This is the ability to love in the face of animosity and is the most beautiful action one could possibly take. The death of restrictions of social concepts like gender, race, sexuality, the poor and wealthy allows for openness through that positive force of love. This is what makes governments so timid and frightened by non-violent movements like Martin Luther King, Gandhi and Nelson Mandela.

The creation of love warriors is part of this three-point theory to create love that occurs in the social down-trodden and marginalized communities: At first grief and crying occurs; then there is silence; and finally, music.

Music and dance was one thing that could not be taken away from the African slaves taken to America. Even though their language, culture, food and children were altered until they no longer knew where they came from; they held on to what they could through dance, song and music. This is the case for many displaced peoples. Poetry and music are important parts of holding on to a culture and remembering history. This is a long tradition that is still relevant and important in our contemporary culture in reviving the untold history keeping this nation from moving forward.

What we learnt from Dr. West:

What Australian society can really take away from Dr. Cornel West is the point about collective understanding to create great social change. We should not white wash over the history of this nation. It is important to remind ourselves of the true facts and to teach them to the generations to come. The arts will play an important part in reclaiming that history and restoring it. The arts helps us listen to the voices of the marginalized, and most importantly of the Indigenous population of Australia to create a new identity. By embracing this, Australia would begin to move forward and become the harmonious country it is striving to be.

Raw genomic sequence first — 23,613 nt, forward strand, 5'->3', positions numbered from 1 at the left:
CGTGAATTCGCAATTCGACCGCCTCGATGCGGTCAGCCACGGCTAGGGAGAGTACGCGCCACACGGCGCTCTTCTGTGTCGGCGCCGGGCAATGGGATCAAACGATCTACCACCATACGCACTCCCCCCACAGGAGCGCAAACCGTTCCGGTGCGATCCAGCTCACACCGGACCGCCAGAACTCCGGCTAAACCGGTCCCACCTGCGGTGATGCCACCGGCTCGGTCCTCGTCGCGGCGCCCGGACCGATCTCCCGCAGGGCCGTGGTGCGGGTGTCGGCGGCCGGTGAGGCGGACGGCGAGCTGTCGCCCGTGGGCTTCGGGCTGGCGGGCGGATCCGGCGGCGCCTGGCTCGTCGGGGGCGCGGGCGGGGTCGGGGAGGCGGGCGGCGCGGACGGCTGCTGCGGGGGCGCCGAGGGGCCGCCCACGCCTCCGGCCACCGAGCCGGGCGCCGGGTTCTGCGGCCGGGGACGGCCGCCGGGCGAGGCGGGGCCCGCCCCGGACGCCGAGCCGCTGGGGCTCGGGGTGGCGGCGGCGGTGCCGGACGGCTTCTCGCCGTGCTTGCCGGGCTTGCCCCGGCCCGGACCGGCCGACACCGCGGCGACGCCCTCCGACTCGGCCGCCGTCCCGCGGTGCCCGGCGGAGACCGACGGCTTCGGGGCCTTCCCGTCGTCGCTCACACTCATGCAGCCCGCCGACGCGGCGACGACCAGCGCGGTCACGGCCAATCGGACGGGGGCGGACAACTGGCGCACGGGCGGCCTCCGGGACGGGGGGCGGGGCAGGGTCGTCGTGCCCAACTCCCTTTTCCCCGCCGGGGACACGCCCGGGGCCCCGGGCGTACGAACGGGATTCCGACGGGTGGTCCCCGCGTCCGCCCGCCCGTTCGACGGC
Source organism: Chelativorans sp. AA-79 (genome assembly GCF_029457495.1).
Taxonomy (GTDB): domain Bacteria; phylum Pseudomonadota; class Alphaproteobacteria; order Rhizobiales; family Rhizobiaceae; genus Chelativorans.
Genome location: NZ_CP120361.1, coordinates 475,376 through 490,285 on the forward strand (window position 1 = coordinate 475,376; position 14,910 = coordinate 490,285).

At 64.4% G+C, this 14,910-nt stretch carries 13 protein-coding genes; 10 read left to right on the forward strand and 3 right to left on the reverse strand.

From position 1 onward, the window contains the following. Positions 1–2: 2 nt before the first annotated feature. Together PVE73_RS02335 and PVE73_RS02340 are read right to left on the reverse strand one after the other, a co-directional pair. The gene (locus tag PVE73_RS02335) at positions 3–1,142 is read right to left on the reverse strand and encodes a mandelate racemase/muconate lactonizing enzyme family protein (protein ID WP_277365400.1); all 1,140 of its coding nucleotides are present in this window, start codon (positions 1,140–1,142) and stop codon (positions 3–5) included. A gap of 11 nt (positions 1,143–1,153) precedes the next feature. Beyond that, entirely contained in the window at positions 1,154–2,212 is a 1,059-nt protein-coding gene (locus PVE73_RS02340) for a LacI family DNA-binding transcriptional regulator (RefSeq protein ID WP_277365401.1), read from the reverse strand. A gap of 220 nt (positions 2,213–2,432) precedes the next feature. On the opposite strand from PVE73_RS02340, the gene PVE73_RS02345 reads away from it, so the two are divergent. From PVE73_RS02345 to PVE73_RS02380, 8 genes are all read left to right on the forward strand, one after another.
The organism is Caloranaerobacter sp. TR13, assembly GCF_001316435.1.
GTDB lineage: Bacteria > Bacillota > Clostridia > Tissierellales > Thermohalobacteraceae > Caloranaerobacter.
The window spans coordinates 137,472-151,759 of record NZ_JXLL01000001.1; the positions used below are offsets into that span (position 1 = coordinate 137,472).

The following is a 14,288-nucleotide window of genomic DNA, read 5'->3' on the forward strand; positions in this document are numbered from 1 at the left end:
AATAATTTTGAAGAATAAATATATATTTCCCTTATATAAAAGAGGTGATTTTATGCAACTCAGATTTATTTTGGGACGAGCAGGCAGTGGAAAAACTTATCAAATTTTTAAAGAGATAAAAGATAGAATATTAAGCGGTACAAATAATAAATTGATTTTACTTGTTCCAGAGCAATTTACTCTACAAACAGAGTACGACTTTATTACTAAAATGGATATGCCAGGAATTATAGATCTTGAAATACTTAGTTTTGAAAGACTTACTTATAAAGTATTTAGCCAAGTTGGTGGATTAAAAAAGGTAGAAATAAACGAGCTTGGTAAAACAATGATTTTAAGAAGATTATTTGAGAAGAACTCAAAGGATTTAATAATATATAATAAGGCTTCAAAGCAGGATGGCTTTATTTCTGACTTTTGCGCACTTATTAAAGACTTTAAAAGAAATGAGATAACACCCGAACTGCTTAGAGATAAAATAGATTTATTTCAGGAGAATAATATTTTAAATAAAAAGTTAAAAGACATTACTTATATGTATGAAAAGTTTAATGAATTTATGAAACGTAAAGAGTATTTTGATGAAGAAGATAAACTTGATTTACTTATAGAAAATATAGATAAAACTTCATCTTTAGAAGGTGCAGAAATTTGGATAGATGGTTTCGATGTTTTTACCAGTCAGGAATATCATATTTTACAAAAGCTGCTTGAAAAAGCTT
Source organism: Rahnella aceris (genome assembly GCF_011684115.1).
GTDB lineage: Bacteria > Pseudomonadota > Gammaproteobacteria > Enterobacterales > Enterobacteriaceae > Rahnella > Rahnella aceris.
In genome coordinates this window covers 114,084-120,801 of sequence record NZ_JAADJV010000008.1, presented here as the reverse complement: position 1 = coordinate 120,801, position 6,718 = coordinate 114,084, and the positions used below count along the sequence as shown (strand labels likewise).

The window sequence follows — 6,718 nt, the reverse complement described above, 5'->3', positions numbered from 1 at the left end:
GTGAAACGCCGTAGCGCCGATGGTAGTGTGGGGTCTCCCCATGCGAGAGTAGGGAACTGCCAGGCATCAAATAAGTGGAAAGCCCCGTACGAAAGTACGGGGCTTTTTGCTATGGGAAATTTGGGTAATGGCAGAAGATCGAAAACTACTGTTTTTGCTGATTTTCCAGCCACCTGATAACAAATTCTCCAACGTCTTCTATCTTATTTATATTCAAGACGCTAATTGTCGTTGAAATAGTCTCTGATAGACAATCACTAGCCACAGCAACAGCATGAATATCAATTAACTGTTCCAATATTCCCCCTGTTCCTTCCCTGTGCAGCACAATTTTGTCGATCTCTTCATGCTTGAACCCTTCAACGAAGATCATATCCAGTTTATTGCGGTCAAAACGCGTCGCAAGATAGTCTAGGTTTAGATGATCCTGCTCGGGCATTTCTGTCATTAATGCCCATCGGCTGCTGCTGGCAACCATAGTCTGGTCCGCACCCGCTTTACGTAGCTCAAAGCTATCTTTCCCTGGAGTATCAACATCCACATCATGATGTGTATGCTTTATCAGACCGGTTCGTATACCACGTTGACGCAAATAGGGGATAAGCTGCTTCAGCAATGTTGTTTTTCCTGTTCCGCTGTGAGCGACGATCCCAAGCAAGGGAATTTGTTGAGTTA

Australia: Are we ready to dance to the new sound track to reform this nation?

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All Together Now Managing Director Priscilla Brice with Dr. Cornel West, Big Top Luna Park, Sydney 2015.

 

 


 

To hear about upcoming events from Think Inc head over to their website and connect with them on Facebook and Twitter.

You can also sign up to the All Together Now fortnightly e-newsletter to see what projects we are undertaking to do our part in engaging in social reform and bringing an end to racism nation-wide.

If you would like to learn more about Dr Cornel West you can go to his website, discover some of his past lecture on YouTube or like and follow him on Facebook and Twitter.